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What Guildford’s GPO Home Guard Unit Did During The Second World War

Published on: 17 Dec, 2016
Updated on: 19 Dec, 2016

Based on a photo of men from Guildford Post Office who formed a Home Guard unit during the Second World War, historian Frank Phillipson writes about it and the duties the volunteers undertook.

Guildford’s Post Office Home Guard company pictured at the telephone exchange in Leapale Lane, itself seen in the background beyond the fence. Click to enlarge in a new window. David Rose collection.

When established in May 1940 there were no Local Defence Volunteer (LDV) units specifically dedicated to General Post Office (GPO) service.

However, from about the same time that the LDV was renamed the Home Guard in July 1940, separate specialist Post Office battalions were formed in zones corresponding to the regional organisation of the Post Office. They were wholly separate from the local Home Guard units in their area but would liaise with them on defence measures.

Non specialist Post Office employees could be found in ordinary Home Guard units and some people with specialist knowledge who were not Post Office employees were directed into the GPO Home Guard.

Range Scoring Book, 11th Sussex, 39th (GPO) Home Guard.

The Post Office units had the specific task of guarding and defending post offices, telegraph and telephone systems, not only from direct enemy action, but also from possible saboteurs. They were also to guard bomb-damaged Post Office buildings and equipment to prevent looting and theft.

There were three classes of building to defend: key points of national importance, important centres and premises of lesser importance. Some of the most important of these were to be provided with a guard at all times.

Protection was also to be provided to engineers who might be carrying out maintenance or repair of telephone and telegraph lines where there might be a risk of airborne attack or if a German invasion took place.

A definite number of men of the GPO Home Guard were needed for Post Office purposes but any not required for this would be free to assist in their local area defence measures.

A diamond signaller’s flash badge from April 1941, without numbers worn by GPO Home Guard. IWM Non Comm. Licence.

The Post Office Home Guard also had the responsibility of setting up communications or signals systems within the general Home Guard. This included training of Home Guard Signals units by establishing Signals Training Schools and the provision of Signals Liaison Officers to assist in the training and organisation.

The importance of the GPO Home Guard in protecting communication services was recognised by the issuing of a special blue and white diamond flash to be worn on each arm. Their importance was further marked by an order issued by GHQ Home Forces that these men were not to be removed from their communication duties.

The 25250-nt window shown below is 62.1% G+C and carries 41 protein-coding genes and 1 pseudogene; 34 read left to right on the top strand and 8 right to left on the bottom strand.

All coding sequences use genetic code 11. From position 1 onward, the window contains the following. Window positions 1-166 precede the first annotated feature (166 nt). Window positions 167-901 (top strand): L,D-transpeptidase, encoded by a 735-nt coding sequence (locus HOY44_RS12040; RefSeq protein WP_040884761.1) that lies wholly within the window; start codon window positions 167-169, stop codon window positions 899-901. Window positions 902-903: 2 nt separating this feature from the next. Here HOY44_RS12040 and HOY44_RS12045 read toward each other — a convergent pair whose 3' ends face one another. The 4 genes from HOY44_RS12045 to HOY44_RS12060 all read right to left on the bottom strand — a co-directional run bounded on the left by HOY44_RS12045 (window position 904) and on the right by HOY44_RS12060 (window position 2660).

In rural Surrey the GPO units came under the 11th Sussex (39th GPO) Battalion which as well as Sussex also covered Hampshire. It’s headquarters were in Brighton and it was made up of seven companies “A” to “G”. In 1941 the battalion strength was 1,040 men.

Cover of booklet on 11th Sussex, 39th (GPO) Home Guard.

Page 9 of booklet on 11th Sussex, 39th (GPO) Home Guard.

“B” Company had its HQ in Guildford and was made up of four platoons of which numbers 1, 2 and 4 were based in Guildford with Number 3 Platoon based in Dorking.

Page 14 of booklet on 11th Sussex, 39th (GPO) Home Guard.

“G” Company was located in Aldershot and was made up of five platoons; Number 1 in Aldershot, Number 2 in Farnham, Number 3 in Basingstoke, Number 4 in Woking and Number 5 in Haslemere.

A signals school was set up in Guildford in November 1942 and served eight of the Surrey Home Guard Battalions. Commanded by Lieutenant (later Captain) Tomlin, the school ran a course every six weeks or so in all aspects concerning communications including Morse Code, switchboard operation, wireless telegraphy, dispatch rider duties, map reading,  “phonogram procedure” and the phonetic alphabet.

In line with other Home Guard units, Guildford’s “B” Company, 11th Sussex (39th GPO) Battalion held its final parade on December 3, 1944. After meeting up at their ‘new’ telephone exchange HQ in Leapale Lane they marched to Stoke Park Mansion behind Deputy Company Commander, Captain A W Rice.

The Mayor of Guildford, Wykeham Price.

Here the salute was taken by the Mayor of Guildford, Wykeham Price, and former Company Commander Major G W Beaumont. The mayor praised the company on providing protection during the war to the vital communication systems without which the armed forces of the country could not operate.

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